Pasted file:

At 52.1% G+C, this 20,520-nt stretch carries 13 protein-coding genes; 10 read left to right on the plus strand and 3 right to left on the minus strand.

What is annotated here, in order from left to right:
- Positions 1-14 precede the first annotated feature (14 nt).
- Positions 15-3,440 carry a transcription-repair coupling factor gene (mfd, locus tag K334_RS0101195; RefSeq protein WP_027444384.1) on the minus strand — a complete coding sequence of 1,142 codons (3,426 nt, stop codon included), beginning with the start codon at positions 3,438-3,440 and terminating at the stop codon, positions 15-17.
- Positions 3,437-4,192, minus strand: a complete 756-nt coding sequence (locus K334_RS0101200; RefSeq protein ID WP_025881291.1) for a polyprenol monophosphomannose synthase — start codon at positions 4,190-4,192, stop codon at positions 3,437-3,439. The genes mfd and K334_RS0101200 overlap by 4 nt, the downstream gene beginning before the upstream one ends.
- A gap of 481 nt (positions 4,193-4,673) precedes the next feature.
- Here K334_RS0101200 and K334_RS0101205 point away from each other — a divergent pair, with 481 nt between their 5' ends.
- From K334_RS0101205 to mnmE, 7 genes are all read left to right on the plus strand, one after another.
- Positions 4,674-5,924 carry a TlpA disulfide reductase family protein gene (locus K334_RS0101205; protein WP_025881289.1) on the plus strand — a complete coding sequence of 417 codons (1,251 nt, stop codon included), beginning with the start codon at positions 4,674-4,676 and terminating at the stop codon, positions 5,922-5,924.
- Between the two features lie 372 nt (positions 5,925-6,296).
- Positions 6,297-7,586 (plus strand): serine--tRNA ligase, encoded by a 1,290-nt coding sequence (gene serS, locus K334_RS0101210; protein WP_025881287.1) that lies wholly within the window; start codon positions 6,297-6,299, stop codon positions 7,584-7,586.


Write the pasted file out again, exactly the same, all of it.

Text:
At 52.1% G+C, this 20,520-nt stretch carries 13 protein-coding genes; 10 read left to right on the plus strand and 3 right to left on the minus strand.

What is annotated here, in order from left to right:
- Positions 1-14 precede the first annotated feature (14 nt).
- Positions 15-3,440 carry a transcription-repair coupling factor gene (mfd, locus tag K334_RS0101195; RefSeq protein WP_027444384.1) on the minus strand — a complete coding sequence of 1,142 codons (3,426 nt, stop codon included), beginning with the start codon at positions 3,438-3,440 and terminating at the stop codon, positions 15-17.
- Positions 3,437-4,192, minus strand: a complete 756-nt coding sequence (locus K334_RS0101200; RefSeq protein ID WP_025881291.1) for a polyprenol monophosphomannose synthase — start codon at positions 4,190-4,192, stop codon at positions 3,437-3,439. The genes mfd and K334_RS0101200 overlap by 4 nt, the downstream gene beginning before the upstream one ends.
- A gap of 481 nt (positions 4,193-4,673) precedes the next feature.
- Here K334_RS0101200 and K334_RS0101205 point away from each other — a divergent pair, with 481 nt between their 5' ends.
- From K334_RS0101205 to mnmE, 7 genes are all read left to right on the plus strand, one after another.
- Positions 4,674-5,924 carry a TlpA disulfide reductase family protein gene (locus K334_RS0101205; protein WP_025881289.1) on the plus strand — a complete coding sequence of 417 codons (1,251 nt, stop codon included), beginning with the start codon at positions 4,674-4,676 and terminating at the stop codon, positions 5,922-5,924.
- Between the two features lie 372 nt (positions 5,925-6,296).
- Positions 6,297-7,586 (plus strand): serine--tRNA ligase, encoded by a 1,290-nt coding sequence (gene serS, locus K334_RS0101210; protein WP_025881287.1) that lies wholly within the window; start codon positions 6,297-6,299, stop codon positions 7,584-7,586.